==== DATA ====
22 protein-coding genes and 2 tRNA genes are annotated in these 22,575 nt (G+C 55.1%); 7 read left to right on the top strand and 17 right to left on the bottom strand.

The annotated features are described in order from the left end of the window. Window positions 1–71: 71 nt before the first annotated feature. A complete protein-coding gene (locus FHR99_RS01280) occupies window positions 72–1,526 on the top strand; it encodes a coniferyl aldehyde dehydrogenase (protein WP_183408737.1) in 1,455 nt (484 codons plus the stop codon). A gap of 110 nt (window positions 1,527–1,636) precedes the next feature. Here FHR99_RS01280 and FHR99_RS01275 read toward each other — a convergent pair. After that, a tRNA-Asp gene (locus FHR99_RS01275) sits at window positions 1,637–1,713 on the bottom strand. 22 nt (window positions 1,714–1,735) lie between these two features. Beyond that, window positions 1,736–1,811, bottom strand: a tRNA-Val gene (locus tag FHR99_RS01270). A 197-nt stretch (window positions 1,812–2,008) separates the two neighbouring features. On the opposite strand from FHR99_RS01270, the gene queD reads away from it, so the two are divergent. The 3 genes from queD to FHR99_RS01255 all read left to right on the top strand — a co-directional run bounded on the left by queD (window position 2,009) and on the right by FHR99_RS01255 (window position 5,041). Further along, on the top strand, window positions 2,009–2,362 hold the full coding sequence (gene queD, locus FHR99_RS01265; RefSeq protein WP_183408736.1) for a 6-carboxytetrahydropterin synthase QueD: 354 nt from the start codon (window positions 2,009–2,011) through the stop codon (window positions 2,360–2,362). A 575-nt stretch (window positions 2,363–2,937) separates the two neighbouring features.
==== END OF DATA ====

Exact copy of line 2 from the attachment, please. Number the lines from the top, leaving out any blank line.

The annotated features are described in order from the left end of the window. Window positions 1–71: 71 nt before the first annotated feature. A complete protein-coding gene (locus FHR99_RS01280) occupies window positions 72–1,526 on the top strand; it encodes a coniferyl aldehyde dehydrogenase (protein WP_183408737.1) in 1,455 nt (484 codons plus the stop codon). A gap of 110 nt (window positions 1,527–1,636) precedes the next feature. Here FHR99_RS01280 and FHR99_RS01275 read toward each other — a convergent pair. After that, a tRNA-Asp gene (locus FHR99_RS01275) sits at window positions 1,637–1,713 on the bottom strand. 22 nt (window positions 1,714–1,735) lie between these two features. Beyond that, window positions 1,736–1,811, bottom strand: a tRNA-Val gene (locus tag FHR99_RS01270). A 197-nt stretch (window positions 1,812–2,008) separates the two neighbouring features. On the opposite strand from FHR99_RS01270, the gene queD reads away from it, so the two are divergent. The 3 genes from queD to FHR99_RS01255 all read left to right on the top strand — a co-directional run bounded on the left by queD (window position 2,009) and on the right by FHR99_RS01255 (window position 5,041). Further along, on the top strand, window positions 2,009–2,362 hold the full coding sequence (gene queD, locus FHR99_RS01265; RefSeq protein WP_183408736.1) for a 6-carboxytetrahydropterin synthase QueD: 354 nt from the start codon (window positions 2,009–2,011) through the stop codon (window positions 2,360–2,362). A 575-nt stretch (window positions 2,363–2,937) separates the two neighbouring features.